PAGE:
I didn't think much about this. I have had an air leak for the last 5 years. Just learned to live with it. Then a few weeks ago my pump went bad Decided to go with a 1/2" HP Hayward Super Pump. Hoping this would get rid of my perpetual air leak. Maybe the 3/4" HP Super Pump was also too powerful?!?!. I had been using the 3/4" HP Super Pump for years with an air leak. Well, when my filter was clean after backwashing there was a leak, but when the pressure went up about 4 PSI in the filter, the leak would go away. Really hoped the 1/2" HP Super Pump would just have less suction and would fix my air leak problem. Switched out the pumps a week ago and the problem was worse!!!!

I hooked up and air compressor to my system as recommended by my pool liner guy, just like when I winterize the system. Plugged up all the intakes and output. Turned my sand filter to closed. Found air leaks in the two threaded pieces that screw into the super pump. I was so excited I found an air leak. I replicated the leak a few times to make sure I wasn't dreaming. Then after I had played around a while watching the leak I found, I had to go tell my wife so she could see. As I was walking to the house, I saw water and air bubbles shooting up out of the ground. It was right next to where I had put in a metal tube that holds in my winter safety cover. I dug down and the metal tube was directly inside of the pool return line (black poly) I probably installed that around 2012 or 2013.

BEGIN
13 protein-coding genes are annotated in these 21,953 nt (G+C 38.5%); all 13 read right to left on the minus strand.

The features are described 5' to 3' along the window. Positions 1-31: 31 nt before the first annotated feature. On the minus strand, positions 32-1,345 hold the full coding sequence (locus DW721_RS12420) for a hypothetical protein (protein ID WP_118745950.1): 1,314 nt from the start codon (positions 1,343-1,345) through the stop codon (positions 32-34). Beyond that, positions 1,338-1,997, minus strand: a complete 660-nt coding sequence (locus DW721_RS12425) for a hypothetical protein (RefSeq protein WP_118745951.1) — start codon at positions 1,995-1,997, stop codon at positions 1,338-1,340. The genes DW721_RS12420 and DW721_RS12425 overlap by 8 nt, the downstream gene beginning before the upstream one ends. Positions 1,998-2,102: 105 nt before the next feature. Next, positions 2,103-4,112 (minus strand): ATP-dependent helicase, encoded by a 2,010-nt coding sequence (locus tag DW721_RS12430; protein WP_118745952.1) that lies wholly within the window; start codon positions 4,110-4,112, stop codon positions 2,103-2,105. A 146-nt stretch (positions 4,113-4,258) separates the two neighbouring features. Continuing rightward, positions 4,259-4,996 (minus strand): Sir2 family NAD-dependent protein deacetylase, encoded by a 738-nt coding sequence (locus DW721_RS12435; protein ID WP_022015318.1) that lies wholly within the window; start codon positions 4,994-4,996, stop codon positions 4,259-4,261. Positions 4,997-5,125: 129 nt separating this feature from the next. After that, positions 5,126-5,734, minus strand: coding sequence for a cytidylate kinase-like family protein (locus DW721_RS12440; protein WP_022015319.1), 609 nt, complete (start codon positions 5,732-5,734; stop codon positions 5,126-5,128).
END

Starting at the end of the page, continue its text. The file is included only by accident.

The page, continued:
So I went and fixed the black poly with a two sided barbed connector. I used a heat gun to get the black poly pretty warm, applied RectorSeal Tru-Blu pipe thread sealant (vibration resistant) to the barbed fitting and it went into place super easy. Double clamped the fitting in place for good measure.

Did some research on leak proofing my threaded PVC at the Super Pump and sand filter and found out I shouldn't be using teflon tape. Found LA-CO Plato-Joint Stik
https://www.amazon.com/gp/product/B004MYFP8C

Both fixes worked like a dream and got rid of the air leak 100%. The first time in 8 years I have gotten rid of the air leak. I am so happy.

My take aways - use a pipe sealant when putting together threaded PVC AND be sure it is the correct pipe sealant. In my limited experience with PVC, the LA-CO Plasto-Joint Stick is awesome and teflon tape kind of sucks. For putting together barbed pieces for black poly my pool guy recommended a silicon sealant (not caulking). I used the RectorSeal Tru-Blu which isn't exactly that, but it is along similar lines. It lubricates, will stay flexible, and filled in any tiny imperfections that may have lead to a leak.